Gal Mithi Mithi BOL

The movie, Bol, however, is not meethi in any way. Unless maybe you count the ending, ’cause that would definitely leave you with an ‘awww’ feeling.

No, this is not really going to be another movie review of a film that is taking the country by the storm. Well, at least, judging from the number of people flocking to watch it. Or maybe that was only because it was a Saturday. (Still, I feel obliged to say: Spoiler Alert!)

I liked Bol. I would recommend you to watch it, although I would rate it at least PG-13 for language.

But it’s not simple as that. Because, the movie, in itself, is not as simple as that.

I can’t decide whether the movie is controversially intense or intensely controversial.


And if I had to choose, I think I would totally go with Option C: All of the above.

I loved how in such a short time span Shoaib Mansoor was able to point out the various problems in our society.

So, we get to see how poverty defines the lives of a religious nut and his non-conformist daughter who dares to defy him, and the things each does to survive, even ending up murdering. All the women in that household live a life of oppression and the one person who isn’t technically a woman certainly has the tendencies. Which is another major cause of consternation for the religiously strict father.

The movie also touches upon rape and sexual assault in reference to kids, how it is considered a stigma and why murder becomes a result of such things. We bear witness to police asking for bribery in order to overlook a case. The general money matters are solved using other people’s money and then playing a ‘gamble’ to pay off the ‘loan’ and maintain family izzat. Ironically enough, only the people belonging to Heera Mandi, people who had been discarded because of their profession, were the only ones to step up. Meanwhile, the women are not allowed to do anything, and especially, not allowed to work: it is a man’s job to provide for his family. Except that when the cat isn’t home, the mice definitely play.

Tensions continue throughout the film, which ends with some very important questions: why do you keep having kids if you don’t have the means to feed them? Why is giving birth not a crime?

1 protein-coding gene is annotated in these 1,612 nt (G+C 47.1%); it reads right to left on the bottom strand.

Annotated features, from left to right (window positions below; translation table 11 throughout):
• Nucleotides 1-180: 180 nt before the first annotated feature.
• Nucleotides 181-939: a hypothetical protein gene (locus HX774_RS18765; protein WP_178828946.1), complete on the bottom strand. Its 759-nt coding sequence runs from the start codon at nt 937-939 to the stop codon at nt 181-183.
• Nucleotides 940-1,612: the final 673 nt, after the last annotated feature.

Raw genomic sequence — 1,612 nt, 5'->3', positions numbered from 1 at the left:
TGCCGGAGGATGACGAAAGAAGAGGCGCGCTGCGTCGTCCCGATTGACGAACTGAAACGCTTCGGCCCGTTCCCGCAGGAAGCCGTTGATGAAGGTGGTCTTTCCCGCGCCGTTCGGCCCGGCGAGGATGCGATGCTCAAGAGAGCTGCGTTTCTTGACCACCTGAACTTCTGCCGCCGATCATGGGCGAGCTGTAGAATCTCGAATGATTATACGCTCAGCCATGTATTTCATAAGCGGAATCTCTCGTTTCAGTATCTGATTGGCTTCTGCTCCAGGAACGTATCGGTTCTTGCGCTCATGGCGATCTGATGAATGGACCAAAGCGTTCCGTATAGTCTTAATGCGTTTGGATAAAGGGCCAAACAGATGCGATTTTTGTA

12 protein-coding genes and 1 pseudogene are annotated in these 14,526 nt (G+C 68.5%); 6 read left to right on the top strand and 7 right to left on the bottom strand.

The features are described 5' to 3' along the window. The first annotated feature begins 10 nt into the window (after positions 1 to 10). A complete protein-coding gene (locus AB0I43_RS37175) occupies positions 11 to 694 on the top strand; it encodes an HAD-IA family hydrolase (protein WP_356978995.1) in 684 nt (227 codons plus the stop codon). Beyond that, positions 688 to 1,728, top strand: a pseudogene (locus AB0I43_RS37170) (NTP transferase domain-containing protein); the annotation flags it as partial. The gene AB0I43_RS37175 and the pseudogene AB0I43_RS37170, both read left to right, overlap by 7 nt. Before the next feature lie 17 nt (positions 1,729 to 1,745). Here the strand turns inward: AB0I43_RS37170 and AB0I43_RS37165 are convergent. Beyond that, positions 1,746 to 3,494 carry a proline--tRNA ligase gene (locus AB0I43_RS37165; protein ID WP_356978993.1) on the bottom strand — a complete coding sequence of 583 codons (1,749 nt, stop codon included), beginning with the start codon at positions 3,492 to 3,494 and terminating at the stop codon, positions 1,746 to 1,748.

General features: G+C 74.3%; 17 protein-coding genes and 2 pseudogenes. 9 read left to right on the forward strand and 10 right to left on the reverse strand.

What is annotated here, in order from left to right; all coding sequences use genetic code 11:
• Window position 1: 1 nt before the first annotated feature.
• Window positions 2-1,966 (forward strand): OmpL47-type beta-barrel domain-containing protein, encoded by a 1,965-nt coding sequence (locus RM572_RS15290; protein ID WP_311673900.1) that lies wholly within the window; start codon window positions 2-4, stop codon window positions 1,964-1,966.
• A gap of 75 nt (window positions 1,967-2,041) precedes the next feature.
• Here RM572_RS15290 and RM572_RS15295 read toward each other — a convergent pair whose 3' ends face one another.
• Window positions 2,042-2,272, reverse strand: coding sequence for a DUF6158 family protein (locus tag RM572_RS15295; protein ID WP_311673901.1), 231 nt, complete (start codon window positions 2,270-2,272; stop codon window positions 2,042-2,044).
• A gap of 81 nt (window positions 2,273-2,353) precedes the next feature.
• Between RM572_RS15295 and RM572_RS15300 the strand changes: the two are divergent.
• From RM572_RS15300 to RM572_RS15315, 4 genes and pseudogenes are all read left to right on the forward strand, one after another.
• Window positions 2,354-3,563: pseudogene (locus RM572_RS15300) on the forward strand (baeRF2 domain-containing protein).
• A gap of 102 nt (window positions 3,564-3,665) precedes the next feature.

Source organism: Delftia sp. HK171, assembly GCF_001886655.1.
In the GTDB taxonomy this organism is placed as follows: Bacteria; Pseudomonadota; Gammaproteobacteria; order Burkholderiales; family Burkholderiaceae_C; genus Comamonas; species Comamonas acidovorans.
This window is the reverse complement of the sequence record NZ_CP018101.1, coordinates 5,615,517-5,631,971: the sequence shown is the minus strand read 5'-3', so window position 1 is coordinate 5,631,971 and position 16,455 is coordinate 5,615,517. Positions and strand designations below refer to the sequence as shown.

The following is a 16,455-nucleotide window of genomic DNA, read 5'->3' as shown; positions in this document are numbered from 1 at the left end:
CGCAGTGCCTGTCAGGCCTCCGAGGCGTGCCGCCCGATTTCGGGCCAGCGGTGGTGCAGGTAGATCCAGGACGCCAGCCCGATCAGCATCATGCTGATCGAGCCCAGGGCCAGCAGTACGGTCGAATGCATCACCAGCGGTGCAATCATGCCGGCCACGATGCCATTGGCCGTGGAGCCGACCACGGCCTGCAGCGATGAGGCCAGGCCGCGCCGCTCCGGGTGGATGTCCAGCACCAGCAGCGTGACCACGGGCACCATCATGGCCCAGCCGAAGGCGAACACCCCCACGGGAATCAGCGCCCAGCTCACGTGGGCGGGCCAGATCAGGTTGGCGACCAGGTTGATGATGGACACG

These are valid questions, of course, considering the vicious cycle of poverty and population problems in the country.

What I felt was that the non-conformist daughter could defy her father in taking her mother to the doctor and having her sister married off to the Shia neighbour she was in love with and was meeting secretly every day, to whom her father had expressly said no to. So she could have defied him to go earn some money and showed him that he was wrong. Wasn’t this what she was already trying to do when she talked back to him and earned a slap for her effort? Couldn’t she easily have hidden the details to her strict overbearing father, while making sure they did not starve? Nope! When it came to actually doing something, she preferred to play the damsel in distress conveniently.

And then, how once the evil and dominant father was removed from the midst of that family and everything worked out very well is a concept I find very problematic. Really? And what’s with the ultra-modernism? Is the only reason ‘compare and contrast’? To make us think?

Controversy for the sake of it or with an actual motive?

Such argument apart, what the movie actually did for me was simple: it made me really thankful to the Almighty Allah for my father.

I’m not kidding.

I was sitting in the dark theatre and watching that moulvi break the small mirror with his daughter’s face and all I could think was: Thank God! Thank God! Thank God!

I can’t even imagine my father talking to me loudly, let alone this.

Thank God!

But you know the best part?

When the President of Pakistan is watching the reporter’s broadcast about the hanging…when it ends, there is no ‘channel’ to go to. It’s as if there was a cable/power outage at that very instant.